Patent Law Uniformity?
Loyola Law School Los Angeles
September 1, 2009
Harvard Journal Law & Technology, Vol. 22, No. 2, p. 421, Spring 2009
Loyola-LA Legal Studies Paper No. 2009-34
Following the difficult economic conditions of the 1970s the United States Congress decided to create the United States Court of Appeals for the Federal Circuit. In making the court Congress thought it was a good idea to circumscribe jurisdiction by subject matter area rather than by geographical area. One subject matter area included in the new court’s jurisdiction was patent law, an area in which Congress hoped that unification of appellate jurisdiction would produce a more coherent, more predictable, and more useful legal infrastructure.
This institutional arrangement has always been controversial. And now, after having given the federal circuit a quarter of a century to perform, some are beginning to argue that the arrangement should be dismantled and replaced with one that allows many more judges to hear patent appeals. A central argument underlying this proposal is that the current institutional arrangement - in which most patent appeals are heard by the federal circuit subject to review by the Supreme Court - has caused a lack of diversity in patent jurisprudence, which has in turn seriously suppressed its development.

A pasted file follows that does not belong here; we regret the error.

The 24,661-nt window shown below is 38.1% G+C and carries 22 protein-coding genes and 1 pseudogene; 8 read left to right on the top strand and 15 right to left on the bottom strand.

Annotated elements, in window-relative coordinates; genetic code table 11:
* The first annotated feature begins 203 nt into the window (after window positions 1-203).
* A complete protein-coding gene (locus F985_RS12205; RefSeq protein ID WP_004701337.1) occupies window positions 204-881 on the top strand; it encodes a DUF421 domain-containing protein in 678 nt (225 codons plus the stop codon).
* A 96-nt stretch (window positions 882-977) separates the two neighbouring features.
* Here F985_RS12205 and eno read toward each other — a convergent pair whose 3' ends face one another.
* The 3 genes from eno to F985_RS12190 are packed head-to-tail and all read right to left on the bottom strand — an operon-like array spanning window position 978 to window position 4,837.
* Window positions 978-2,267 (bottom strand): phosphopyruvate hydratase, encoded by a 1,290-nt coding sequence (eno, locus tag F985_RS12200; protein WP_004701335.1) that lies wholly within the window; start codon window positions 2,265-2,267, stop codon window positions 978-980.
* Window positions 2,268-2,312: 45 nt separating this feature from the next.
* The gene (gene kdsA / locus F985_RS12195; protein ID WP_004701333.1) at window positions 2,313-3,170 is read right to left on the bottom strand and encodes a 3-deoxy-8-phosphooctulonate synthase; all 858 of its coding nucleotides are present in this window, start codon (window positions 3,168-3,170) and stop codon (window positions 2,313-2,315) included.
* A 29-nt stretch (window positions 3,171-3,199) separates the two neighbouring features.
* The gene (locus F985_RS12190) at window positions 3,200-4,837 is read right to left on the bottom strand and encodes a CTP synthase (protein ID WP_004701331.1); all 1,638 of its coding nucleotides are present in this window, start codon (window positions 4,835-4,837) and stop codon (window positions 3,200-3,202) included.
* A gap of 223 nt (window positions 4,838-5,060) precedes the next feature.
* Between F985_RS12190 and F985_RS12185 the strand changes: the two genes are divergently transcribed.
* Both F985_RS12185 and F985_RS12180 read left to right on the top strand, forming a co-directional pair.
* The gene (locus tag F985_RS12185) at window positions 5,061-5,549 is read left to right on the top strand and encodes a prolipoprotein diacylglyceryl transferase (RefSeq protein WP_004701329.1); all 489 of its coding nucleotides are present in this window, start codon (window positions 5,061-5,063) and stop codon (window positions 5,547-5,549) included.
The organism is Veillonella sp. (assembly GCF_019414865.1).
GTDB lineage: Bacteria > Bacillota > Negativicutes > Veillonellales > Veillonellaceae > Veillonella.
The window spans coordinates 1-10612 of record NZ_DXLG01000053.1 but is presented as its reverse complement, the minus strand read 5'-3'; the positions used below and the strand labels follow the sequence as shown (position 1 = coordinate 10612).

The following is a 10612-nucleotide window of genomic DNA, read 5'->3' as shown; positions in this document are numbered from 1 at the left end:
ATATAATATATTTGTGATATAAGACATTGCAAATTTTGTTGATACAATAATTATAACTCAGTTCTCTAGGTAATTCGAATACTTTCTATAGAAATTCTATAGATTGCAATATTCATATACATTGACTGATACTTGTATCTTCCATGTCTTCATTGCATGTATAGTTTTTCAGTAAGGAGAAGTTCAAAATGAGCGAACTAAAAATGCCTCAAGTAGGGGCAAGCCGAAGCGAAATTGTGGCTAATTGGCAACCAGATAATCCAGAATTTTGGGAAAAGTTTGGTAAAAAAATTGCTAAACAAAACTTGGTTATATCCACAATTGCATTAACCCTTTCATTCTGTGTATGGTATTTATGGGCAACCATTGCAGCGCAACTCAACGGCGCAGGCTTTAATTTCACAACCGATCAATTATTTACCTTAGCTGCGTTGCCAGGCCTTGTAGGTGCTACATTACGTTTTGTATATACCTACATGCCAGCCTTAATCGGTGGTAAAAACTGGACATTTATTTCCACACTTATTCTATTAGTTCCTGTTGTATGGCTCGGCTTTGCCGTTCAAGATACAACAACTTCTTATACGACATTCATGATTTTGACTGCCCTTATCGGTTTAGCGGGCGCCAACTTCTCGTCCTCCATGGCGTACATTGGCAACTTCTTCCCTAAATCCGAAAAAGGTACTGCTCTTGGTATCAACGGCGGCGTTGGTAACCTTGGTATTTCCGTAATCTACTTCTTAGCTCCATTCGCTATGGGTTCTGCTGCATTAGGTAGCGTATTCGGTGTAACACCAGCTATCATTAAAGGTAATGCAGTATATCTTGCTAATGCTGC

Using empirical techniques this Article explores the contention that there is a lack of diversity in patent jurisprudence. What it finds is that although the results do not paint a complete picture of whether there is “optimal” diversity in patent jurisprudence, the weight of the evidence suggests that federal circuit patent jurisprudence is diverse. The Article interprets the observed diversity to suggest that patent jurisprudence may well be capable of developing in response to changing circumstances.
Number of Pages in PDF File: 54
Date posted: September 3, 2009 ; Last revised: September 30, 2009
© 2015 Social Science Electronic Publishing, Inc. All Rights Reserved.
This page was processed by apollo8 in 0.265 seconds